Audiences in attendance laughed at the vivid comparison (which A.I. probably couldn't have come up with — just saying), but Iwinski continued with a frank assessment of what might be going on behind the scenes when it comes to Hollywood's sudden push to embrace A.I. tech. "I believe that executives are very susceptible to vaporware," he explained, "and there's some tech guy coming in going, 'Hey, A.I. is actually gonna be able to fly us to the moon!'" The problem is that A.I. "doesn't really need to" deliver on its promises "because, like crypto, if I just need to get all your money then it doesn't matter if it doesn't pan out in the end — as long I avoid the SEC."
In short, the WGAE negotiating committee member says AI might "promise the moon and deliver a mountain." But even writers who seem willing to see the potential good in the technology agree that it still needs to be addressed in the next WGA contract.
"The Vampire Diaries" co-creator Julie Plec — who represented WGA West at the panel alongside "Grey's Anatomy" writer-producer Zoanne Clack — told attendees, "I have compassion for the powers that be that are like, 'We don't even know what this means. Why would we cement rules in it?'" Yet Plec points to the 2007 writers' strike, in which WGA members left work for 100 days for the right to a cut of what would soon become the streaming world, as an example of why it's important to get ahead of these conversations.
"There is a little bit of a [fool me once], fool me twice thing happening because we got heavily gaslit in 2007," Plec says, paraphrasing conversations in which the WGA were questioned about what they were even fighting for in the new media landscape.
'They Are All Getting Our Work For Half Price'
Plec echoes many reports about the current state of the industry when she says that the "small gains" won in 2007 aren't enough now. "Cut to now 15 years later, [streamers] are the behemoths of this industry," she says. "They are all getting our work for half price and that's us having won gains in 2007."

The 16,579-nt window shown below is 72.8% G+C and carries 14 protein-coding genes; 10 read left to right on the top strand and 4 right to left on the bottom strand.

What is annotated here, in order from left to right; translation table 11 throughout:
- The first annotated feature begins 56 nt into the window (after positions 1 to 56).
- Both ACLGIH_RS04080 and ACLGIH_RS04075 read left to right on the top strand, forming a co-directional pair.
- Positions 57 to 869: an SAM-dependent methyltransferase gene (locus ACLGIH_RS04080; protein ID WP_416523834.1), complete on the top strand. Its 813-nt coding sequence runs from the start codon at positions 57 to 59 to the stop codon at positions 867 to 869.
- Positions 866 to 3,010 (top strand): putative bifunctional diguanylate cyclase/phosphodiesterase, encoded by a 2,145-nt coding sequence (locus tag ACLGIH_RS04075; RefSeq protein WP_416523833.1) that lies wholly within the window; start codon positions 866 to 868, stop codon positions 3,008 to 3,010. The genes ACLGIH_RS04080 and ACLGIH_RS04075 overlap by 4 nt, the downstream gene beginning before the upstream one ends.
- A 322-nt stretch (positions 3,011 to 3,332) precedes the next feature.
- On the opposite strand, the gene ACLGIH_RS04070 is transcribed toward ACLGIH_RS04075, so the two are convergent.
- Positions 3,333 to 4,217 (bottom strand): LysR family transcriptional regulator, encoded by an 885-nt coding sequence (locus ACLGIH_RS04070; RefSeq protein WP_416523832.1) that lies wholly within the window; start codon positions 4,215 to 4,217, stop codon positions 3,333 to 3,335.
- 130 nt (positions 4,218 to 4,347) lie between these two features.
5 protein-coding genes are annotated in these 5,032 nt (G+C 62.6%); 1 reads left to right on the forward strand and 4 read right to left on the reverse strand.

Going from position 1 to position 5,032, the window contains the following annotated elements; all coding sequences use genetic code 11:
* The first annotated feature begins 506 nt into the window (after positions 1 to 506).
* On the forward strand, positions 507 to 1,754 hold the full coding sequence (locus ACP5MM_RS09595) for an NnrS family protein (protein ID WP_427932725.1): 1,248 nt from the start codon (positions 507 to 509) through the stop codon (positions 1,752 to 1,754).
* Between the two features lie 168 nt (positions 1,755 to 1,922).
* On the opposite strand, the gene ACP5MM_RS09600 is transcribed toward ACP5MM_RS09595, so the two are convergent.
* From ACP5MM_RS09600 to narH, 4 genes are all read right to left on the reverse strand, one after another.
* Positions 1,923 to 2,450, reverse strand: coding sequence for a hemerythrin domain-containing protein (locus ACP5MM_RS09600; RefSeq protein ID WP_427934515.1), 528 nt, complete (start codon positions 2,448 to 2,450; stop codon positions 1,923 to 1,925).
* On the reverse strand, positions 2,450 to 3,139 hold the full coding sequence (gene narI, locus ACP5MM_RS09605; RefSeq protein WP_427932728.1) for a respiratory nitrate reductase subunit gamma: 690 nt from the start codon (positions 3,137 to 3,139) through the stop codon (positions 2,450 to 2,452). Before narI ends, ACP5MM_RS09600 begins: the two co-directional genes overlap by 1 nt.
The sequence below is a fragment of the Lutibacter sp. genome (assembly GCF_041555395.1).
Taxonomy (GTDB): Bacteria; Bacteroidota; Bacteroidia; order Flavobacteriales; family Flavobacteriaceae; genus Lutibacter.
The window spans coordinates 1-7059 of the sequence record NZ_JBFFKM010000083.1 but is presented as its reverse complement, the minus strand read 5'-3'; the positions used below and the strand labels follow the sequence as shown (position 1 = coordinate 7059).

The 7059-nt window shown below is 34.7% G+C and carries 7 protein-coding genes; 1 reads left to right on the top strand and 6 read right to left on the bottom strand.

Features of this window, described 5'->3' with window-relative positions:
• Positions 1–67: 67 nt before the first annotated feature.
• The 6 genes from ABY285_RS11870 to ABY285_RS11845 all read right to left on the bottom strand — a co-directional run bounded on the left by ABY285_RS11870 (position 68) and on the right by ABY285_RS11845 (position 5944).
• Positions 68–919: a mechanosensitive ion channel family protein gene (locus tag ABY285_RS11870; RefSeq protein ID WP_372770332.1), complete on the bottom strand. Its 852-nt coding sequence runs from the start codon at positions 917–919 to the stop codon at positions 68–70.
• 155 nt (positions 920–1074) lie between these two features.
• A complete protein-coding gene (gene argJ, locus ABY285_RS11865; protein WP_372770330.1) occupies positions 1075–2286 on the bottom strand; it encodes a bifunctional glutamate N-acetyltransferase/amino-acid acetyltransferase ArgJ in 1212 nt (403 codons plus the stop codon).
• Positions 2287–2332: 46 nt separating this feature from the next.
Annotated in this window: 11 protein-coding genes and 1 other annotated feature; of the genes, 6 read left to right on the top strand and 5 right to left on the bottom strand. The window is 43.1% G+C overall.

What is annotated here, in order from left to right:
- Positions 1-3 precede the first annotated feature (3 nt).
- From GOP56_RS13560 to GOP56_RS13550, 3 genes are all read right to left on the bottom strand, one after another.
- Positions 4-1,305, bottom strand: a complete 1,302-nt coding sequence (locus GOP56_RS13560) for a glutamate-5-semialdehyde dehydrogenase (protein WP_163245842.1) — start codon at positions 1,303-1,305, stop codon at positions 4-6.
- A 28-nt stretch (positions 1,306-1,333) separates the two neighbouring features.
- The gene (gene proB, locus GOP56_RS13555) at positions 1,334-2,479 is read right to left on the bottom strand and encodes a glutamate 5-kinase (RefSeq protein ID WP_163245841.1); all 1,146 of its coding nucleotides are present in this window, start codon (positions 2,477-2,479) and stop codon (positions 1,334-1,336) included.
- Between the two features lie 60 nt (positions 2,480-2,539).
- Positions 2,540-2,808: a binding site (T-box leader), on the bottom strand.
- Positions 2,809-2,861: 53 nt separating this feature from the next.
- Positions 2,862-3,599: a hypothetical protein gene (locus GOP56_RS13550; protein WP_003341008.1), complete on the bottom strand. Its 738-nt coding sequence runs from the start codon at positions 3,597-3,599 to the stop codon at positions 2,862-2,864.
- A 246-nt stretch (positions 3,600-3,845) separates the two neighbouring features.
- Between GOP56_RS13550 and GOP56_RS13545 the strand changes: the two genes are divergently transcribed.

Continuing the panel's trend of much-appreciated honesty about the state of the industry, Iwinski pointed out that if executives don't actually care about television, they won't mind if A.I. makes terrible output, so long as "it keeps people from canceling the subscription." As he puts it, "The threat of us being replaced is not that they're ever going to match our quality. It's going to be that our bosses don't care."
In the end, the WGA makes its bottom line clear: A.I. is not a replacement for human writers, and no matter how execs hope to use it, it's important that its power be contractually limited. As Plec puts it, "If we don't get something codified in language that a human being needs to do our jobs, we will never get that language and we will never have any protections."
Until the AMPTP comes to the bargaining table on A.I., it seems likely that the Hollywood shutdown will continue, and might even gain new supporters as other major guilds' contracts come up for negotiation. "I hope that SAG fights really hard for it," Iwenski says. "I hope the DGA does as well, but for us, it's not something that we're willing to budge on."